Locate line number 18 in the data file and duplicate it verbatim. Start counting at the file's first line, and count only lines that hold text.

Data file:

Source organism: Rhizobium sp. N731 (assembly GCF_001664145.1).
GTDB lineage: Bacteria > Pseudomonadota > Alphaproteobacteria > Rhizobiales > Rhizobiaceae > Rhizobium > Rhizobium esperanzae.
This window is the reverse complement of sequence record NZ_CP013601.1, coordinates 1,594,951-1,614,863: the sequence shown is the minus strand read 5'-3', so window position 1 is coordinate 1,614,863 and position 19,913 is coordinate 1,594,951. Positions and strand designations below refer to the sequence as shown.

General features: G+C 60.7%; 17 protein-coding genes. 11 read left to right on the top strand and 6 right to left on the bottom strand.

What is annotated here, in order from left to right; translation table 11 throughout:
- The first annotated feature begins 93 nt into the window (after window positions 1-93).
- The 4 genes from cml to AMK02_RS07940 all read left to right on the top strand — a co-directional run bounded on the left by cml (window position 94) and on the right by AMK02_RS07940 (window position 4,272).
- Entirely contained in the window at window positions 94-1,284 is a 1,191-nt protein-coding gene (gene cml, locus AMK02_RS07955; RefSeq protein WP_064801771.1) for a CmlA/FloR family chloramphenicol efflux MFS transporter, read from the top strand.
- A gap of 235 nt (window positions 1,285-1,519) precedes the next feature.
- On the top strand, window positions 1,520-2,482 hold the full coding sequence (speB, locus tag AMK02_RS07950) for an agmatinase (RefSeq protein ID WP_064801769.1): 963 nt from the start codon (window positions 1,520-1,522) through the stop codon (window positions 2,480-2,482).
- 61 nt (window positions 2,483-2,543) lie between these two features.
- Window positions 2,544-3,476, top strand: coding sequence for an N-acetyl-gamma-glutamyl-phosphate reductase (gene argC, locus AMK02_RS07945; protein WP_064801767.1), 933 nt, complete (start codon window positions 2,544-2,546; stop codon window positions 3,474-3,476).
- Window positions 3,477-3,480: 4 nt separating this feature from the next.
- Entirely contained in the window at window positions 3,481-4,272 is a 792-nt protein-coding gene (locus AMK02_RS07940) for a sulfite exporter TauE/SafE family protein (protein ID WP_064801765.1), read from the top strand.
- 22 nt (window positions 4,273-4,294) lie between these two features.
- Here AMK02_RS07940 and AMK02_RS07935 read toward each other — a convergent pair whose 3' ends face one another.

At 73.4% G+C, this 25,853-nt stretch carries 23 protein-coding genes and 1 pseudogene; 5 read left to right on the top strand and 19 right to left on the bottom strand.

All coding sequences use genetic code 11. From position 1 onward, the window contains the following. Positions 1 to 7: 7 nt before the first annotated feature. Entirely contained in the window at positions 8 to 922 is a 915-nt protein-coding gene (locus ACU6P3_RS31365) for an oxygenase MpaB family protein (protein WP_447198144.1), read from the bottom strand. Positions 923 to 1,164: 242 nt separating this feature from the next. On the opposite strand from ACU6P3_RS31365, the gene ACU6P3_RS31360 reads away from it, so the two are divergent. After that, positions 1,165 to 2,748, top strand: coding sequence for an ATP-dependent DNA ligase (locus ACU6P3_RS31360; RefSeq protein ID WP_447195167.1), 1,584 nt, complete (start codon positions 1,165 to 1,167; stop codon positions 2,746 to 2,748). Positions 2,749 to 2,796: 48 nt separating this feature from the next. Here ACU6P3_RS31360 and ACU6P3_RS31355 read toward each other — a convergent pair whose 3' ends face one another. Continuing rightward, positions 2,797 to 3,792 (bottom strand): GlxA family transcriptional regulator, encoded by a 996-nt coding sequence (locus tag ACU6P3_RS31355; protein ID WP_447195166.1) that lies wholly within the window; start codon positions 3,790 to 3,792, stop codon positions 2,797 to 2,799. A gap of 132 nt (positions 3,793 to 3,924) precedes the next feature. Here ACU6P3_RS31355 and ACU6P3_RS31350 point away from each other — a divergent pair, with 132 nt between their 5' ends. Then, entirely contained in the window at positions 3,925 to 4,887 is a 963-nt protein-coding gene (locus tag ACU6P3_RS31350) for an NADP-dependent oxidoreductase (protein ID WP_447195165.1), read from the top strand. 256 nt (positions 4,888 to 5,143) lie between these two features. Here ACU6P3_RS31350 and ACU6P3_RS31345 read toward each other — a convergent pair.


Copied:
All coding sequences use genetic code 11. From position 1 onward, the window contains the following. Positions 1 to 7: 7 nt before the first annotated feature. Entirely contained in the window at positions 8 to 922 is a 915-nt protein-coding gene (locus ACU6P3_RS31365) for an oxygenase MpaB family protein (protein WP_447198144.1), read from the bottom strand. Positions 923 to 1,164: 242 nt separating this feature from the next. On the opposite strand from ACU6P3_RS31365, the gene ACU6P3_RS31360 reads away from it, so the two are divergent. After that, positions 1,165 to 2,748, top strand: coding sequence for an ATP-dependent DNA ligase (locus ACU6P3_RS31360; RefSeq protein ID WP_447195167.1), 1,584 nt, complete (start codon positions 1,165 to 1,167; stop codon positions 2,746 to 2,748). Positions 2,749 to 2,796: 48 nt separating this feature from the next. Here ACU6P3_RS31360 and ACU6P3_RS31355 read toward each other — a convergent pair whose 3' ends face one another. Continuing rightward, positions 2,797 to 3,792 (bottom strand): GlxA family transcriptional regulator, encoded by a 996-nt coding sequence (locus tag ACU6P3_RS31355; protein ID WP_447195166.1) that lies wholly within the window; start codon positions 3,790 to 3,792, stop codon positions 2,797 to 2,799. A gap of 132 nt (positions 3,793 to 3,924) precedes the next feature. Here ACU6P3_RS31355 and ACU6P3_RS31350 point away from each other — a divergent pair, with 132 nt between their 5' ends. Then, entirely contained in the window at positions 3,925 to 4,887 is a 963-nt protein-coding gene (locus tag ACU6P3_RS31350) for an NADP-dependent oxidoreductase (protein ID WP_447195165.1), read from the top strand. 256 nt (positions 4,888 to 5,143) lie between these two features. Here ACU6P3_RS31350 and ACU6P3_RS31345 read toward each other — a convergent pair.